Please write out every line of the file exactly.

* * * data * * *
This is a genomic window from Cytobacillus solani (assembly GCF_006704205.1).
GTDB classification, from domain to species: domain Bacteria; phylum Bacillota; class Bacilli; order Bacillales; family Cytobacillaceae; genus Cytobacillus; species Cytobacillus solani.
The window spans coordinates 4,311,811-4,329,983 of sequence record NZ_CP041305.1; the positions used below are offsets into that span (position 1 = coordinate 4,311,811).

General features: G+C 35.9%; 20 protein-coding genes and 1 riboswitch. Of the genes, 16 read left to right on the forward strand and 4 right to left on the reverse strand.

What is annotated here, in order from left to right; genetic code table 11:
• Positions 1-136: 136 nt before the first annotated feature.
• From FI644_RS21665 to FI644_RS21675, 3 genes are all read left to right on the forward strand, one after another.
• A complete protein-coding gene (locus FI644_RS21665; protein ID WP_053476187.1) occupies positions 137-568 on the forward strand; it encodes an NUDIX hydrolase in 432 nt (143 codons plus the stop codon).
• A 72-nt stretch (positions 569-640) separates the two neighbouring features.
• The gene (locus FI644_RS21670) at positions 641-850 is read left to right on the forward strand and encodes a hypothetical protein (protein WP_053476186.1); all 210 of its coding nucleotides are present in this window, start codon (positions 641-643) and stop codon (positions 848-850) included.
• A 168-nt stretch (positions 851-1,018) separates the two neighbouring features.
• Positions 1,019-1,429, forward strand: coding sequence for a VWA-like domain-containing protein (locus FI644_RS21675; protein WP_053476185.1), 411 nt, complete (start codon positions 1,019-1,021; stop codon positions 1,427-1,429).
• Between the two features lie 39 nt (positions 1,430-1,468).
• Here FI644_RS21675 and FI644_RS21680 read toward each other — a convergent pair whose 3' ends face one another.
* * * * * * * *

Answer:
This is a genomic window from Cytobacillus solani (assembly GCF_006704205.1).
GTDB classification, from domain to species: domain Bacteria; phylum Bacillota; class Bacilli; order Bacillales; family Cytobacillaceae; genus Cytobacillus; species Cytobacillus solani.
The window spans coordinates 4,311,811-4,329,983 of sequence record NZ_CP041305.1; the positions used below are offsets into that span (position 1 = coordinate 4,311,811).

General features: G+C 35.9%; 20 protein-coding genes and 1 riboswitch. Of the genes, 16 read left to right on the forward strand and 4 right to left on the reverse strand.

What is annotated here, in order from left to right; genetic code table 11:
• Positions 1-136: 136 nt before the first annotated feature.
• From FI644_RS21665 to FI644_RS21675, 3 genes are all read left to right on the forward strand, one after another.
• A complete protein-coding gene (locus FI644_RS21665; protein ID WP_053476187.1) occupies positions 137-568 on the forward strand; it encodes an NUDIX hydrolase in 432 nt (143 codons plus the stop codon).
• A 72-nt stretch (positions 569-640) separates the two neighbouring features.
• The gene (locus FI644_RS21670) at positions 641-850 is read left to right on the forward strand and encodes a hypothetical protein (protein WP_053476186.1); all 210 of its coding nucleotides are present in this window, start codon (positions 641-643) and stop codon (positions 848-850) included.
• A 168-nt stretch (positions 851-1,018) separates the two neighbouring features.
• Positions 1,019-1,429, forward strand: coding sequence for a VWA-like domain-containing protein (locus FI644_RS21675; protein WP_053476185.1), 411 nt, complete (start codon positions 1,019-1,021; stop codon positions 1,427-1,429).
• Between the two features lie 39 nt (positions 1,430-1,468).
• Here FI644_RS21675 and FI644_RS21680 read toward each other — a convergent pair whose 3' ends face one another.